Commentary

Ever since Bob Lutz landed at General Motors I’ve been watching the auto maker make great progress with the products it sells.

Today GM’s design, engineering and manufacturing operations are humming in coordinated unison like they never have before. Even more impressively, they’re doing it on a global basis.

Meanwhile, across town, Ford is trying to do the same. But it got started much later and still hasn’t turned out products that are as impressive as GM’s. This led me to think that GM was at least one design cycle, about three years, ahead of Ford as they both struggle to turn themselves around.

But now I believe that in the last six months or so Ford has edged ahead of GM. Here’s why:

Last year, Ford grew its revenue by a staggering $14 billion. At GM, income actually dropped. In fact, in total revenue, Ford at $174 billion is catching up to GM at $181 billion. And it’s catching up fast. One more repeat of last year, and Ford actually will be bigger than GM on a revenue basis, though admittedly this is partly due to GM selling half of General Motors Acceptance Corp.

Even more impressively, once you get out of North America, Ford is a solidly profitable company. Last year, it earned nearly $1 billion in Europe; made more than $1 billion in South America; turned a profit in Asia/Pacific; put its Premium Automotive Group in the black; and while down, its financial operations still made more than $1 billion in profit.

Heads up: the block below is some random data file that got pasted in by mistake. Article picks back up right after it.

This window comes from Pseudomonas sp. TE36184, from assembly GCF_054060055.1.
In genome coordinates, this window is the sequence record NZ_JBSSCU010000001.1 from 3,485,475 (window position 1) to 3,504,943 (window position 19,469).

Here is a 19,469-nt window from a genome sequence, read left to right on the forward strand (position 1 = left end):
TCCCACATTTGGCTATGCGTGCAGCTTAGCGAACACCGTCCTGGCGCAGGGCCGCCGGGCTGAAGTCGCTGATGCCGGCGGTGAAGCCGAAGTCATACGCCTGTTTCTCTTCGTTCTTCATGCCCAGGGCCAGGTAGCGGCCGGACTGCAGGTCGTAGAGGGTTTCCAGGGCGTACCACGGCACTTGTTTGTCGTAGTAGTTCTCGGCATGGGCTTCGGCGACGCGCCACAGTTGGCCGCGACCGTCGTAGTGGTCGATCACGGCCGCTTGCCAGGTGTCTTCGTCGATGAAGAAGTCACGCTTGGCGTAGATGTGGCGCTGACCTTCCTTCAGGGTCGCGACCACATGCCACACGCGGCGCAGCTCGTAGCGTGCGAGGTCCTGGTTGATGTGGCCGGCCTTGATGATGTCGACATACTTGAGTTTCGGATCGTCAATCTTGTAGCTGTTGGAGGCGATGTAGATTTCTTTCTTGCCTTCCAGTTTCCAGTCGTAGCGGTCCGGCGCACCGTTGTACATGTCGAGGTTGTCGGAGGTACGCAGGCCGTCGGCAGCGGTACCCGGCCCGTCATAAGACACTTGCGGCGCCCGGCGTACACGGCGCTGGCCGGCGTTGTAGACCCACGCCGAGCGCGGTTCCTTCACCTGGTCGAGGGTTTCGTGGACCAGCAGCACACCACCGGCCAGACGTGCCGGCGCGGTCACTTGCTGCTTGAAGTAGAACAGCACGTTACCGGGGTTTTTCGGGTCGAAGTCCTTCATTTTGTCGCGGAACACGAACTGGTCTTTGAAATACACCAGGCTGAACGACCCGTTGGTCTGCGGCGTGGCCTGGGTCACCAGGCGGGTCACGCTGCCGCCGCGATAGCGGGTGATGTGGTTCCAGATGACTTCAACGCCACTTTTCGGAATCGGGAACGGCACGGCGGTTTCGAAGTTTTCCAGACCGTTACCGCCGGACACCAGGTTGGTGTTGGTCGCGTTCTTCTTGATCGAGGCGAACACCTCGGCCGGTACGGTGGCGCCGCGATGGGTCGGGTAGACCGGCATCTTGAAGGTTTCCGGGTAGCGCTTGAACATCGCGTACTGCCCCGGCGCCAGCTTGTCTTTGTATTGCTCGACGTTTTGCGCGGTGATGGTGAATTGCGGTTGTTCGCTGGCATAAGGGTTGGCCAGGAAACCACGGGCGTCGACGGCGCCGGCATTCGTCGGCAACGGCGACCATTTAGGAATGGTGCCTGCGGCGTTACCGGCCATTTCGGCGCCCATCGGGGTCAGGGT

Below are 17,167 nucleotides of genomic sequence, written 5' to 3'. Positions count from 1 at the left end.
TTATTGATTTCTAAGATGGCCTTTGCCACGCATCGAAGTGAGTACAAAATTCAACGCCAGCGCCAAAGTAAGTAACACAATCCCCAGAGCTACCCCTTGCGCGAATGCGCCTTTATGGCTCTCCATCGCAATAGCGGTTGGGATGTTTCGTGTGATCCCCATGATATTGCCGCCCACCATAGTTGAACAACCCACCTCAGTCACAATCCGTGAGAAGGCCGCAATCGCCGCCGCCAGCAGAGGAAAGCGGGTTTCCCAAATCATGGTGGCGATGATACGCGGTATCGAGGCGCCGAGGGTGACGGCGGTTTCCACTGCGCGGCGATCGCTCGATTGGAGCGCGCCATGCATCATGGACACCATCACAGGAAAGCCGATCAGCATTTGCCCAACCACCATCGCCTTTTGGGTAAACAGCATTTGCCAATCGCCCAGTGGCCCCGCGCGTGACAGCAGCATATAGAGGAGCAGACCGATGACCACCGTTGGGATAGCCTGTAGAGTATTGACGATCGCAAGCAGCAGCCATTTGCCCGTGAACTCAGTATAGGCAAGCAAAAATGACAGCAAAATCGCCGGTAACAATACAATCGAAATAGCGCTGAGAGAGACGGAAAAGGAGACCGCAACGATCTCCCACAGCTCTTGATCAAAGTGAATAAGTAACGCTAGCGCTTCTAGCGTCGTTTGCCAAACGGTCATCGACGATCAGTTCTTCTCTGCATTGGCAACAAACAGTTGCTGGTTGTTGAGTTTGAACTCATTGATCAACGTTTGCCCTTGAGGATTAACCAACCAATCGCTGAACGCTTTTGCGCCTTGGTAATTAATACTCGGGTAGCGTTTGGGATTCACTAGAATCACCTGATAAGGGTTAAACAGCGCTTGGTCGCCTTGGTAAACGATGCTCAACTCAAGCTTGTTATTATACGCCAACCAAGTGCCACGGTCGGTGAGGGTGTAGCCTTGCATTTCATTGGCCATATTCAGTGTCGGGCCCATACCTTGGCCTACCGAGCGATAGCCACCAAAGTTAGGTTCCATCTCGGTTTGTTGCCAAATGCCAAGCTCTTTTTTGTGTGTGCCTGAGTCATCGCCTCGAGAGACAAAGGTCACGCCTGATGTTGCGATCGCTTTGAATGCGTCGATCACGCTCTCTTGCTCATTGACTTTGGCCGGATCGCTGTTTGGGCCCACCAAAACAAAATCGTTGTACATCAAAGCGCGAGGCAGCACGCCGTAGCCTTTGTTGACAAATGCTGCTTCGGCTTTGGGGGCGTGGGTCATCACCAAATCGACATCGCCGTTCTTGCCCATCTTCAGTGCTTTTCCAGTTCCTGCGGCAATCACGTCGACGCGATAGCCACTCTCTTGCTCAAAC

The icing on the cake is Mazda now is making good money and Ford gets part of those earnings, as well.

All those profits will greatly help Ford fix its North American operations. No small task, but it is making progress every quarter. This is especially true in quality, where both Consumer Reports magazine and J.D. Power are showing a significant surge for the company – far better than GM.

Meanwhile, in addition to watching its revenue fall, GM lost money in Europe. Watch for more cuts to come at that troubled operation. Interestingly, GM made more profit in Brazil last year than it did in China, even though all the company’s propaganda has been touting how well it’s doing in the Middle Kingdom.

On the finance side, GMAC pulled the company deep into the red. What this all shows is that even when GM fixes its North American automotive operations, it still has a lot of other work to do.

Personally, I believe GM’s design and products are more attractive than Ford’s. And I believe GM is solidly in front when it comes to product technology.

But when I stand back and look at how well each auto maker is doing from a business standpoint, there’s no question Ford has edged ahead of GM. Six months ago, I couldn’t say that.

John McElroy is editorial director of Blue Sky Productions and producer of “Autoline Detroit” for WTVS-Channel 56, Detroit, and Speed Channel.